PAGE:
The shimmering pastels of this umbrella from Parisian startup Wezzoo (coming to Kickstarter “soon”) aren’t even the weirdest thing about it. Instead, that honor goes to the circuitry inside, which talks to your phone to allow the Oombrella to tell you when it’s going to rain. Your phone, in turn, can nag you when you’ve left the Oombrella behind … although the odds of overlooking an iridescent contraption that could double as a psychedelic space probe’s antenna seem rather low. — Rob Pegoraro
Cool: Here Active Listening earbuds
Doppler Labs’ upcoming Bluetooth-connected earbuds ($249 list, $199 invite-only price) let you remix the sound around you — from simple graphic-equalizer adjustments to dampen out the treble or bass to site-specific filters like one designed to cut the screech of subway tracks. (Tragically, there’s no filter to cut out Vegas’s slot-machine soundtrack.) If you’d like to feel you’re slowly going mad, you can also apply echo, reverb, and other effects. — R.P.
Weird: Somabar robo-bartender
At this year’s CES, I was introduced to a robotic bartender called Somabar (now available for presale). The existence of the years-old device wasn’t what surprised me. The fact that it managed to make me a not-terrible-tasting vodka cocktail, however, was a shocker. I still didn’t tip it. — D.B.
Cool: BMW gesture control
BMW’s new AirTouch technology will eventually let you navigate your car’s infotainment system using hand gestures. Yes, instead of a touchscreen or knobs, you’ll change the radio station by waving your hands around your car as if you’re in a desperate life-or-death struggle with a housefly. How will this make driving safer and easier? I’m not too sure, but it sure sounds cool. — D.H.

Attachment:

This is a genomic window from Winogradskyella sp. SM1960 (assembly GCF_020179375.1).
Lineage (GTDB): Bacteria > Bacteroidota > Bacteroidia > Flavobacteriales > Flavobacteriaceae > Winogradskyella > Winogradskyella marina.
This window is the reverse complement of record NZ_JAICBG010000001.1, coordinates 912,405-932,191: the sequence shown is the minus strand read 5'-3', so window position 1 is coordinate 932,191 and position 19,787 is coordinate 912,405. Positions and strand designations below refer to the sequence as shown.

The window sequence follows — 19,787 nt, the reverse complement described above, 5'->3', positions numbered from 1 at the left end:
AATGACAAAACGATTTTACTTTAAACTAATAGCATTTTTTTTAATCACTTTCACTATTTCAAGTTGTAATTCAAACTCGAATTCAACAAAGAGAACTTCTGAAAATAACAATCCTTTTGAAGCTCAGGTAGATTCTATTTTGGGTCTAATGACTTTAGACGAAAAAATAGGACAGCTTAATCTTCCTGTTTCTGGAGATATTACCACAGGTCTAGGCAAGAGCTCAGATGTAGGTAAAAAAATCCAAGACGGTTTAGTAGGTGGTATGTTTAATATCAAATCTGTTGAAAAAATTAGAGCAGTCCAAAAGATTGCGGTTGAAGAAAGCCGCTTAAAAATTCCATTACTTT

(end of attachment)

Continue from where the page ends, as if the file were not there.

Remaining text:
Extremely weird: Panasonic smart mirror
Panasonic’s smart mirror prototype can give you an instant virtual makeover with a few taps on the screen. Though this technology is a long way from becoming a reality, we’ll have this virtual image of David Pogue to remember forever. — D.T.
More from CES 2016:
- CES 2016 Survival Guide: What Newbies Need to Know
- CES 2016 First Look: Smart Showers and Robot Bartenders
- HTC and UnderArmor’s HealthBox Is an All-in-One Fitness Tracking System
- HTC Debuts Improved Vive Pre VR Headset With Front-Facing Camera
- What Is CES, Anyway? A Quick Guide for the Perplexed
- Samsung Goes After Microsoft, Apple With Win 10 Tablet and Laptops
- Toyota Spending $1 Billion to Develop AI-Driven Cars, Robots for the Home
- Ford Says It Will Have Self-Driving Cars and Smart-Home Integration by 2020
- 4 Big Trends at CES 2016: Cars, Wearables, Laptops, and Accessories for Everything
- Oculus Rift Will Cost $599 and Will Ship in March
- LG’s See-Through, Rollable OLED Screens: Here, But Not Cheap
- Meet CleverPet, the Electronic Game That’s Like ‘Simon’ for Dogs
- Chevy Debuts Bolt EV: Electric Car for the Rest of Us